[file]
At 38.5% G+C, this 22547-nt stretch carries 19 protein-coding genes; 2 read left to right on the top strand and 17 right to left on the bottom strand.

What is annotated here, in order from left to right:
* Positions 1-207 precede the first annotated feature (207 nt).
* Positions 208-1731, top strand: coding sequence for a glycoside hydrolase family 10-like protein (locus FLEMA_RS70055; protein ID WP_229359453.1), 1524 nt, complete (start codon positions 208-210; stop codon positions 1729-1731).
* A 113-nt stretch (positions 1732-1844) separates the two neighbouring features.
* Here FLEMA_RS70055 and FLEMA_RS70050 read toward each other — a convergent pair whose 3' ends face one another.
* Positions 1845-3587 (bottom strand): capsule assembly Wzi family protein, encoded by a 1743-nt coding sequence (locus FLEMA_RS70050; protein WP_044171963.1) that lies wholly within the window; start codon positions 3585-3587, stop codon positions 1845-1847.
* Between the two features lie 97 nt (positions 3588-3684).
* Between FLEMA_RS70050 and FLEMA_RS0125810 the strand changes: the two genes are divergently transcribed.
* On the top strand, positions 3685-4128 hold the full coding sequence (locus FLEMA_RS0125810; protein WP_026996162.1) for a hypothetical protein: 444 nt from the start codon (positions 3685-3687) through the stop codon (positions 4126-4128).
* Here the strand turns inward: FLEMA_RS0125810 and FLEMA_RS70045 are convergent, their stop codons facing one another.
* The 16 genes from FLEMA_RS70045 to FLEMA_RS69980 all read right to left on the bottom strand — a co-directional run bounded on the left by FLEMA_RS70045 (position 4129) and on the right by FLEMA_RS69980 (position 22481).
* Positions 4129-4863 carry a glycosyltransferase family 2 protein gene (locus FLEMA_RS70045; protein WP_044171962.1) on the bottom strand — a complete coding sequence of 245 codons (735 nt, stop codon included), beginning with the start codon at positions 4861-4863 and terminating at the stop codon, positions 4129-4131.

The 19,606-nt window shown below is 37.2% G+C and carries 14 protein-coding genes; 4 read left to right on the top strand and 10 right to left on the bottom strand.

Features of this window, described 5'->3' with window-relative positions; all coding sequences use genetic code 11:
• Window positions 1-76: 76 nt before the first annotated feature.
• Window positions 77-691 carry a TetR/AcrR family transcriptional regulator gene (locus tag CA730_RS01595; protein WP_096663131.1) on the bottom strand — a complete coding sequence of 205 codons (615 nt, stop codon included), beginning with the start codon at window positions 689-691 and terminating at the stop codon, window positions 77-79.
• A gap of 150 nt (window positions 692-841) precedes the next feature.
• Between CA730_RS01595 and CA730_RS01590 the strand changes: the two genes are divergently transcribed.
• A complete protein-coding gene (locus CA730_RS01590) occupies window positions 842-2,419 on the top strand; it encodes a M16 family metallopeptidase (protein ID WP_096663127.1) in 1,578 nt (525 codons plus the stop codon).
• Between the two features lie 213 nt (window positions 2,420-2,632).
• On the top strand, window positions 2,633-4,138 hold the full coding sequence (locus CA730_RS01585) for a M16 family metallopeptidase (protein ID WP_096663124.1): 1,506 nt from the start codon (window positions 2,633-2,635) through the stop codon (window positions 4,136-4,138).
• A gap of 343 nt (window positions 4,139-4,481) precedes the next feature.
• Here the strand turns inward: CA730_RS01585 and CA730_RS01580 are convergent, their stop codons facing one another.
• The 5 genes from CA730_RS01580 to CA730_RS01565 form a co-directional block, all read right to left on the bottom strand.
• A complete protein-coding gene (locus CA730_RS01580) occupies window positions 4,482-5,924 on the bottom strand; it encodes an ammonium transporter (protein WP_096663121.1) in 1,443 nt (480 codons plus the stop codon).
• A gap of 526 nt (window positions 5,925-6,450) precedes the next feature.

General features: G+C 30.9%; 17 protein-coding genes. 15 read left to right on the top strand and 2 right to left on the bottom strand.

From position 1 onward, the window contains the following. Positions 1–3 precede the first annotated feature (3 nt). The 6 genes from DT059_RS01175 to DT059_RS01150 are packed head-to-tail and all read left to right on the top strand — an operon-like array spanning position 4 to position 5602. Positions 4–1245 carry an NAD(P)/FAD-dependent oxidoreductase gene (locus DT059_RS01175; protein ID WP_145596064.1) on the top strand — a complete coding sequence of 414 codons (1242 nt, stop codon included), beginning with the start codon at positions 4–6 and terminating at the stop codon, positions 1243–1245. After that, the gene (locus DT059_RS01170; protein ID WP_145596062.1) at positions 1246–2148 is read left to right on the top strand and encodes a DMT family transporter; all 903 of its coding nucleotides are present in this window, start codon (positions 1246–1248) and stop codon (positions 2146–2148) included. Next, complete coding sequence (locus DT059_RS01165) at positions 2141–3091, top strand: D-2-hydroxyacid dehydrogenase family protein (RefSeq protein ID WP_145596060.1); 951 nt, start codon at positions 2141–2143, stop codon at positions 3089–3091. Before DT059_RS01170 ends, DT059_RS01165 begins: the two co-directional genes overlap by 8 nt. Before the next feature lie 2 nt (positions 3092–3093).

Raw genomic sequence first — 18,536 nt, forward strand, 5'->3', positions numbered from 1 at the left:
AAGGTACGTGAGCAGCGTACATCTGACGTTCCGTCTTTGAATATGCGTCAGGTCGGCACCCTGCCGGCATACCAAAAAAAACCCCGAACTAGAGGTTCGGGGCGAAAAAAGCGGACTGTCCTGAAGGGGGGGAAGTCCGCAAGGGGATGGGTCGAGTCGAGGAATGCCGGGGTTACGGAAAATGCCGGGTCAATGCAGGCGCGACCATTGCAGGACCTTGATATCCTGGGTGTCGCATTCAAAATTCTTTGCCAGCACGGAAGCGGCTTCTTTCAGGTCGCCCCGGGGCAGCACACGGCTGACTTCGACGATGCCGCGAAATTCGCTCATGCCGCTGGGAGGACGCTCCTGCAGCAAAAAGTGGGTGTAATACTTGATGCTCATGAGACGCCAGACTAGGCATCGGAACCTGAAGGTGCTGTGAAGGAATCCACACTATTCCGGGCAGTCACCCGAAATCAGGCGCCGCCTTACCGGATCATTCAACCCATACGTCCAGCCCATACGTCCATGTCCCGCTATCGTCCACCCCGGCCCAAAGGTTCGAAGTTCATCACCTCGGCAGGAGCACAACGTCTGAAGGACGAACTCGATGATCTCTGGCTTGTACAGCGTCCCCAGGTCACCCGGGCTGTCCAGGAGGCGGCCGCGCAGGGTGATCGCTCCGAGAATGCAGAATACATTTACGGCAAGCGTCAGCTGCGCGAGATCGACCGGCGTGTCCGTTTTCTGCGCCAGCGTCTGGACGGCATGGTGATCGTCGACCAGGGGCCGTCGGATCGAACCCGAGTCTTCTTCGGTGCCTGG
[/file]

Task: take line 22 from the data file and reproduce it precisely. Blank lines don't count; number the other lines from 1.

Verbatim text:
• On the top strand, window positions 2,633-4,138 hold the full coding sequence (locus CA730_RS01585) for a M16 family metallopeptidase (protein ID WP_096663124.1): 1,506 nt from the start codon (window positions 2,633-2,635) through the stop codon (window positions 4,136-4,138).